Black Friday 2017: The best deals on offer

Black Friday 2017: The best deals on offer

Black Friday will be on 24 November in 2017.

The biggest shopping event of the year is well on its way and you're sure to be able to get your hands on some major savings.

Black Friday isn't just restricted to stores on the high street anymore, there are plenty of deals to be had online too.

When is Black Friday 2017?

Similarly, in the past, deals and discounts were restricted to the days itself, but in recent years we've seen deals starting as much as a week beforehand.

Make sure you keep ahead of the deals by signing up for member emails, newsletters and sale alerts from your favourite shops.

While online shopping is undoubtedly more convenient than hitting the shops on the busiest day of the year, you can put yourself at risk by using the internet.

How to survive Black Friday and pre-Christmas 'sales'

To protect yourself against scams and fraud it's important to make sure all the anti-virus software on your computer is up to date.

If you're planning on paying for any purchases online then you're best off using a credit card rather than a debit card to protect yourself, alternatively using PayPal is another secure option.

Last year some of the best fashion deals on Black Friday included £113.50 off a Ted Baker shoulder bag, £20 off New Balance trainers, now on sale for £60 and £35 off a Le Breve men's Trench Mac.

The mistakes that make you spend more

Meanwhile Currys PC World was the place to go for top-notch tech deals. In 2016 they were offering £200 off the HP All-in-One PC as well as £150 off a Samsung sound bar and £80 off a Seiki LED TV.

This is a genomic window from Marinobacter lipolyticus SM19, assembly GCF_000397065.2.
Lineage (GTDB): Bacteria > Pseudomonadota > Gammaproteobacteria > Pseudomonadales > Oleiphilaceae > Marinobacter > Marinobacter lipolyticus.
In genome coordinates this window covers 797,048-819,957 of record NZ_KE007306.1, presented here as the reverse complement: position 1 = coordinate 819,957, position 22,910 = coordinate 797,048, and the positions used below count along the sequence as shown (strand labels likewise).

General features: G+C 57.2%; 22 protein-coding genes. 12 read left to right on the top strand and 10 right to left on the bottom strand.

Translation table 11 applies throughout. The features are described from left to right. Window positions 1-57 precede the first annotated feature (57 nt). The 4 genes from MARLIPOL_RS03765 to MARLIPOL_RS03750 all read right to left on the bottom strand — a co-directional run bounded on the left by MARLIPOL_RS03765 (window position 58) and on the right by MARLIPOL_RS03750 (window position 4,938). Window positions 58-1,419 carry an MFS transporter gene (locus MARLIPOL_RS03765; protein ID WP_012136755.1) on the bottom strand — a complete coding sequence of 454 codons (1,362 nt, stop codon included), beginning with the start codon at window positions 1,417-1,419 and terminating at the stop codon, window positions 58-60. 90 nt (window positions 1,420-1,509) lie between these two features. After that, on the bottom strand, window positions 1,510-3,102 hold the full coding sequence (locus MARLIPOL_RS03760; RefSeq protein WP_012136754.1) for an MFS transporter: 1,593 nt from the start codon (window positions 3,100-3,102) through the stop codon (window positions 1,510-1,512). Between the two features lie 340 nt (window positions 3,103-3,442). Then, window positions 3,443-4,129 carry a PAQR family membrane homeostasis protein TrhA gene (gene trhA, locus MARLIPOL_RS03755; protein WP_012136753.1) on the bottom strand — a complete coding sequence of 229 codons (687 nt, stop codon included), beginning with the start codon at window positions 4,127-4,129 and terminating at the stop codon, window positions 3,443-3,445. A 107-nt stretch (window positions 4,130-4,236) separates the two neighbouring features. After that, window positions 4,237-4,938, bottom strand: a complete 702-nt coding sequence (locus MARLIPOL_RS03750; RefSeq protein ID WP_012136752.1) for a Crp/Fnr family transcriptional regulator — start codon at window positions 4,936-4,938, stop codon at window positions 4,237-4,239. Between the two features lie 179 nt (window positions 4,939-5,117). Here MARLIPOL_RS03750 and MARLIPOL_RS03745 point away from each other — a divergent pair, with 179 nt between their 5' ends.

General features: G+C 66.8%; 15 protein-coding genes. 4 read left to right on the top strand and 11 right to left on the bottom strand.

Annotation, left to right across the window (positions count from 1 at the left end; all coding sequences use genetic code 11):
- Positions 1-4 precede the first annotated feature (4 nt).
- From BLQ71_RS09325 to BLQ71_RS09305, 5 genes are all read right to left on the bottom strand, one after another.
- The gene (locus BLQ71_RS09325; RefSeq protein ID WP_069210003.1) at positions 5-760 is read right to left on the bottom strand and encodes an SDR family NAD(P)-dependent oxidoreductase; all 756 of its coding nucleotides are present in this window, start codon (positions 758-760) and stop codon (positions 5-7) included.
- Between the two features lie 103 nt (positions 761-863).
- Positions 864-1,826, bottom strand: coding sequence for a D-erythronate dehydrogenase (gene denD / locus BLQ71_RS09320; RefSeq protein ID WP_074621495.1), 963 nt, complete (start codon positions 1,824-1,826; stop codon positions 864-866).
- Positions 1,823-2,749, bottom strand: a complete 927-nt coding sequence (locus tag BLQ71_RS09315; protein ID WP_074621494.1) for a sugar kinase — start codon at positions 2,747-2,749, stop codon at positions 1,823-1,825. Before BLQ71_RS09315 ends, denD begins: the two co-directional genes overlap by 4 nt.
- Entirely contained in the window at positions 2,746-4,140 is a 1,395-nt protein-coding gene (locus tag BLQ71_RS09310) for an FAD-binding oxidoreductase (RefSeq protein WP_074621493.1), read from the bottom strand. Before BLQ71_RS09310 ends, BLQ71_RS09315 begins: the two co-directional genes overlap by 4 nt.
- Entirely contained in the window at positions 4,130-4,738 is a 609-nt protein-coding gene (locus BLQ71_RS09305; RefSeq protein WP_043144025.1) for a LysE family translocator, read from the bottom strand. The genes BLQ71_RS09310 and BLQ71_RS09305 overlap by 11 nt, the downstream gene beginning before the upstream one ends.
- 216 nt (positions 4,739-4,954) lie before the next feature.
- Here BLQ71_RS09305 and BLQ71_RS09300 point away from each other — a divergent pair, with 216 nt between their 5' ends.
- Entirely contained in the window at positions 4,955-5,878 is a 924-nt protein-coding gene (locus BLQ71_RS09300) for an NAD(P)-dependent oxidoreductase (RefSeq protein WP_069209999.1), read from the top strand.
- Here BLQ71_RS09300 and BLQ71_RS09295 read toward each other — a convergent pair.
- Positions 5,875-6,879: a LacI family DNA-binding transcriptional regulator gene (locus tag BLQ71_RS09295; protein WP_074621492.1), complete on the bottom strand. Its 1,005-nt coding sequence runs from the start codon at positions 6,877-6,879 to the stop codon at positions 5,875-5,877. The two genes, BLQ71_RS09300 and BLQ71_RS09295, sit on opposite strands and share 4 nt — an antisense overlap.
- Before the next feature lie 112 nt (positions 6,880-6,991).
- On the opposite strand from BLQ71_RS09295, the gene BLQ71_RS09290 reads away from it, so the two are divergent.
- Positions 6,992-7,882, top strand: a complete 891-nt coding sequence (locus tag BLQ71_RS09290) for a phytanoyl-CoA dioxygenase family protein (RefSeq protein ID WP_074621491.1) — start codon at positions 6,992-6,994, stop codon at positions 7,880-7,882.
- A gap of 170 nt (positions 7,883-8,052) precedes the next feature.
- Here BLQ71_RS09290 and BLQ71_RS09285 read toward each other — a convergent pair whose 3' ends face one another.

We will be updating this page regularly in the lead up to Black Friday so be sure to check back to find out more about the amazing deals you can get hold of.

You can also keep up to date with all things Black Friday on our dedicated Aol Money page here.

Vintage money-saving tips
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Vintage money-saving tips
Back then there was no choice, because the mass-produced microwaveable meal was just a glint in a marketing guru's eye, but now, cooking from scratch can save substantial sums.
The older generation learned that there were meat-free days of the week to save money, and that if you had meat you''d stretch mince with breadcrumbs, or buy cheaper joints and use every scrap.
Perfect fruit and vegetables and top-of-the-range brands are a new phenomenon. Buy generic non-branded food and fruit and vegetables in whatever size and shape is most affordable

Nowadays we rush around the supermarket grabbing things we like the look of - with little idea of what we're going to do with it. Making a list and thinking about what you buy can save you thousands of pounds over the course of a year.

There's no such thing as 'left-overs' there's just the ingredients for tomorrow's dinner. The remains of the meat can be stir-fried the next day, the vegetables blended into  soup, and the potatoes saved for bubble and squeak.

Try an experiment and eliminate everything from your life with the word disposable in the title. Not only will you save money, but your bin will take far longer to fill too.